Andrew Lloyd and his brother started Lloyd Brothers Dairy in 1922 on Lloyd’s Farm Road – now Orange Grove Road. They split the dairy business in 1929, after Andrew Lloyd bought his wife’s family homestead on U.S. 70, along with a sawmill, store, outbuildings and 70 acres of land.

His father recruited help to drive those first 20 cows on foot up Orange Grove Road, through Hillsborough and along Old N.C. 10 to the farm, Lloyd said. There weren’t more than 10 acres cleared at the time, he said.

“He would go in and cut down trees with a cross-cut saw, trim them up with an axe, measure off the length that he wanted to build a barn, take it to the sawmill, get it sawed, come back and build a barn,” Lloyd said. “It was all done with hand labor.”

His father probably cleared 20 to 30 acres by hand, Lloyd said, using draft horses to pull the plow or rake in the hay. The farm’s first tractor – an F20 International – had iron wheels and steel cleats for digging into the dirt. The first tractor to have rubber tires didn’t arrive until the 1940s, he said.

They hauled the milk to Durham for many years in 10-gallon cans tucked into the back of a 1929 Chevrolet pickup truck. Years later, they added a 2,000-gallon, refrigerated tank to the farm, he said.

Life wasn’t all work, Lloyd said. Members of the small farming community had fun lazing in local swimming holes and fishing in one of many local creeks. They’d pitch horseshoes, play baseball and take the dogs on possum hunts, he said.

“When we could scrape up enough money … my daddy and (his friends’ daddy) would put us in that old milk truck and take us to Mebane to a movie on Saturday night,” he said. “It probably cost 20, 25 cents apiece.”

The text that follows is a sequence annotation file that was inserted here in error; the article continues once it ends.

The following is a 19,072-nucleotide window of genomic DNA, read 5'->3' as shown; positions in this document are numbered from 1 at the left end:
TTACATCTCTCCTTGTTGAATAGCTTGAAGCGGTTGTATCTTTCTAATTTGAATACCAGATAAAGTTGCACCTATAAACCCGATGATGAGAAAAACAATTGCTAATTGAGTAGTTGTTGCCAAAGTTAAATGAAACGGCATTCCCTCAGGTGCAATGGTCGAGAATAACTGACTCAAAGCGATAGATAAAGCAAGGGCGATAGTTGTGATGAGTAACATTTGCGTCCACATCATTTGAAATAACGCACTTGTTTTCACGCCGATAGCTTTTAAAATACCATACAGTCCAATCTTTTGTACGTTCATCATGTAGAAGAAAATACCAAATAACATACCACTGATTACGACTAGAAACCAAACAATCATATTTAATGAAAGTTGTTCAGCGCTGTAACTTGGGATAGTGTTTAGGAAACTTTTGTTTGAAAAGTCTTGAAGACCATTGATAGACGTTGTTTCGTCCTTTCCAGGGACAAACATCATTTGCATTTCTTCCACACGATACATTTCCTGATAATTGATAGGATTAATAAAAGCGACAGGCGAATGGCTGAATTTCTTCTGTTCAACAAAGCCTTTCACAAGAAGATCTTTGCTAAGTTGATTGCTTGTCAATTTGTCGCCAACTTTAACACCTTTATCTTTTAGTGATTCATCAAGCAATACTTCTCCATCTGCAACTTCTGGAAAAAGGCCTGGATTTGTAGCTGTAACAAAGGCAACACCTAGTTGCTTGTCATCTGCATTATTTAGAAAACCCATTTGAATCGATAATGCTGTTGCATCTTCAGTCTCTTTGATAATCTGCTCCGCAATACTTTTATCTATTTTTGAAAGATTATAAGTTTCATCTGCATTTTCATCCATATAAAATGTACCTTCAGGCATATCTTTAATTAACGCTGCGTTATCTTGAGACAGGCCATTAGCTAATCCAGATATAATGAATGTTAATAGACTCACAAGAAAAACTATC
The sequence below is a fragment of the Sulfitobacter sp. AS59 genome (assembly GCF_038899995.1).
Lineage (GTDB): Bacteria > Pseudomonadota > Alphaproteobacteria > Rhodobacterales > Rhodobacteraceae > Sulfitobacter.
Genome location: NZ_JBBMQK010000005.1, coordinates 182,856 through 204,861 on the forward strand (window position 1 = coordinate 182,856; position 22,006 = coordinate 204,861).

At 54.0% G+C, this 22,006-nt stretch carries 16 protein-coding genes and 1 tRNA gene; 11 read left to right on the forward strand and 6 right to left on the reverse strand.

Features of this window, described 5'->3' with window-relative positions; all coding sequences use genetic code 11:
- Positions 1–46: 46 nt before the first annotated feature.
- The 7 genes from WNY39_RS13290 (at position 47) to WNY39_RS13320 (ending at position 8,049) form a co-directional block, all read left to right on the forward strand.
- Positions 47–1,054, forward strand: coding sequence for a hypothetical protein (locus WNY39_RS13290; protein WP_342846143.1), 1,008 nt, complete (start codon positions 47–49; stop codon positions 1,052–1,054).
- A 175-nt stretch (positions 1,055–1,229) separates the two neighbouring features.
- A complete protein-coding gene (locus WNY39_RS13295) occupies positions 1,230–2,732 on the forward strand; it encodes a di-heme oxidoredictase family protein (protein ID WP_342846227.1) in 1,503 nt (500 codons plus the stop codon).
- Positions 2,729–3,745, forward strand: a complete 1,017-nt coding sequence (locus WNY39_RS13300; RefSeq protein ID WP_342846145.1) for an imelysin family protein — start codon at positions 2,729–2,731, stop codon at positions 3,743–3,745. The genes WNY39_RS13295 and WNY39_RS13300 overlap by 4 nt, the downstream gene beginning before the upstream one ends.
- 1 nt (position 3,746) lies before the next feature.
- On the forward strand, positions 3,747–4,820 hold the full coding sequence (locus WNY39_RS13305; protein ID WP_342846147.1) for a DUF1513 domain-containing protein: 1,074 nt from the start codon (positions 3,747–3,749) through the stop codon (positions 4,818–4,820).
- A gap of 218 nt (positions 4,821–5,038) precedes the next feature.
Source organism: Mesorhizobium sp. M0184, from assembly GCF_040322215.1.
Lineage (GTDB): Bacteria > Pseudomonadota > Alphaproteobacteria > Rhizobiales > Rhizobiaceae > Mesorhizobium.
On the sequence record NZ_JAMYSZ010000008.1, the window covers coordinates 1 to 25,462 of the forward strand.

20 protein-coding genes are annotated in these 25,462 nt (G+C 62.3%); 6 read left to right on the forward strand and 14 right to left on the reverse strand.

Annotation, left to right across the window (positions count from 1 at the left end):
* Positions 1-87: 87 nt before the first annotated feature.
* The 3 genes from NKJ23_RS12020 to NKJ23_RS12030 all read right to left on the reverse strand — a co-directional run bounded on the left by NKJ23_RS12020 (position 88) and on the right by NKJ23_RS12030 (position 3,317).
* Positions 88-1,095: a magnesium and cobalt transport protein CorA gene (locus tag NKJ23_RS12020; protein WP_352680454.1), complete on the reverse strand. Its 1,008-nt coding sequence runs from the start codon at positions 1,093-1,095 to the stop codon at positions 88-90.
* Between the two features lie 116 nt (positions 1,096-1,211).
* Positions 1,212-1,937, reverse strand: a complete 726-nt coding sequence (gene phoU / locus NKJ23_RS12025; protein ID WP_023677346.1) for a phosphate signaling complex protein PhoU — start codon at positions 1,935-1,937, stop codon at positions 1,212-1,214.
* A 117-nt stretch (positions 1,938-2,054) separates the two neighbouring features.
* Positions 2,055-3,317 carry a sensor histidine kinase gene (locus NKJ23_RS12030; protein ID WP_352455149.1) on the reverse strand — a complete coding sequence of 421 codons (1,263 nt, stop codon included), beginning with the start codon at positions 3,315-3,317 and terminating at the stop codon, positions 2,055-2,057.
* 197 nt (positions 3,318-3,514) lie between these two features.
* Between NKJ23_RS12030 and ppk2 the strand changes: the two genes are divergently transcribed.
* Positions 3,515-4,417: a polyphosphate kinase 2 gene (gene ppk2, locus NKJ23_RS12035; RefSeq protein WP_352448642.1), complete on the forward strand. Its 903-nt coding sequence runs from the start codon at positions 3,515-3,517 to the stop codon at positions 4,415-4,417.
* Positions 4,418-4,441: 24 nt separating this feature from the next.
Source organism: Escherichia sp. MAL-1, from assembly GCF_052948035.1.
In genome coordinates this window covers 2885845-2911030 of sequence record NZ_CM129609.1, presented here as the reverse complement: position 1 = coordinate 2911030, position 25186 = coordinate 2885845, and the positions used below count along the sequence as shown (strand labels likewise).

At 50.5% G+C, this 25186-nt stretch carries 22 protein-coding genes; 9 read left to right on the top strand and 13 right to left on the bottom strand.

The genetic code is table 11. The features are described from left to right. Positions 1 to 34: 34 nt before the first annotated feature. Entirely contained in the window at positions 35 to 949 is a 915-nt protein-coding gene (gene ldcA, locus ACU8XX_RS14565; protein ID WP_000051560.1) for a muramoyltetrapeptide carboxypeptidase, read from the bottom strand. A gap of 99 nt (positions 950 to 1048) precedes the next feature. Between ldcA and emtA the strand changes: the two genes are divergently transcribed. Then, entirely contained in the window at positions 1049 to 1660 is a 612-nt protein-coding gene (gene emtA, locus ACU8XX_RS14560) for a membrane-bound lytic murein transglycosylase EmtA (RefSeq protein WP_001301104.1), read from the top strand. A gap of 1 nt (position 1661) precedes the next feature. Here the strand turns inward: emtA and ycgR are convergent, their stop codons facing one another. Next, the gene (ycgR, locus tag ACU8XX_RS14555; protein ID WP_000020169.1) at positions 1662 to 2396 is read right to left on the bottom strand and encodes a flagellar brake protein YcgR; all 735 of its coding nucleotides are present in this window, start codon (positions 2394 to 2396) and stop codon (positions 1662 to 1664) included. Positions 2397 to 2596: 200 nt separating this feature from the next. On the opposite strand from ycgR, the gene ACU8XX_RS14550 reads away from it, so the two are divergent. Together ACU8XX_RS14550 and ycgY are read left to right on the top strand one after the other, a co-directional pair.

Lloyd left the farm in 1949 to study at N.C. State University in Raleigh. He returned home the next year, to help manage the farm until he shipped out in June 1954 with 17 other North Carolinians who had enlisted in the Navy.

In the Navy

The next three years were spent in a Seabee construction battalion at the Coronado amphibious naval base in California. Lloyd married his wife in December 1956, just months before the Navy shipped him back East to Norfolk, Va.

Since his discharge, Lloyd has visited his former station near San Diego twice. He’s tracked down 15 of his original Navy buddies from North Carolina, and they’ve stayed in touch, he said.

In July, he and his son Chad, who was a naval intelligence officer, revisited their old base in Norfolk. Price helped set up the tour, Lloyd said. Their guide – to their suprise – was a retired Navy chief who did not know Chad but had served with him on the USS George Washington.

It’s been one of life’s “genuine pleasures” to reconnect with old friends, Lloyd said.

“When you have two men ... that live together, work together, fight together, sleep together, they form a camaraderie and a bond that is unbreakable,” he said. “The love and respect that they end up with for each other is an unbreakable bond.”

Changing times

Lloyd and his wife returned to the farm in 1958, and Lloyd bought the land from his father over the next two decades. His mother died in 1978; his father followed in 1983, he said.

“The day that I lost my daddy, I lost the best friend I had, too,” he said.

He started other businesses along the way – a couple of service stations, a carnation distributor, an artificial insemination service for cattle and a car wash that’s still in operation – and built a new dairy north of U.S. 70 that grew their 50-cow herd to nearly 160. They turned to producing grains in 2002, he said.

“You can’t pay $12, $15 an hour for (dairy) farm labor, although we always furnished a house for them to live in, they had a garden and we … filled their freezers full of beef,” he said. “I was very fortunate to be able for a number of years to get some top employees here, but they just didn’t exist anymore.”

The cows are gone, but the farm today produces about 25 to 30 acres of hay, 40 to 50 acres of corn and up to 190 acres of soybeans, he said. Grain prices, however, are falling – from $8 to $4.50 in one year for a bushel of corn and from $15.65 to $10.23 for a bushel of soybeans.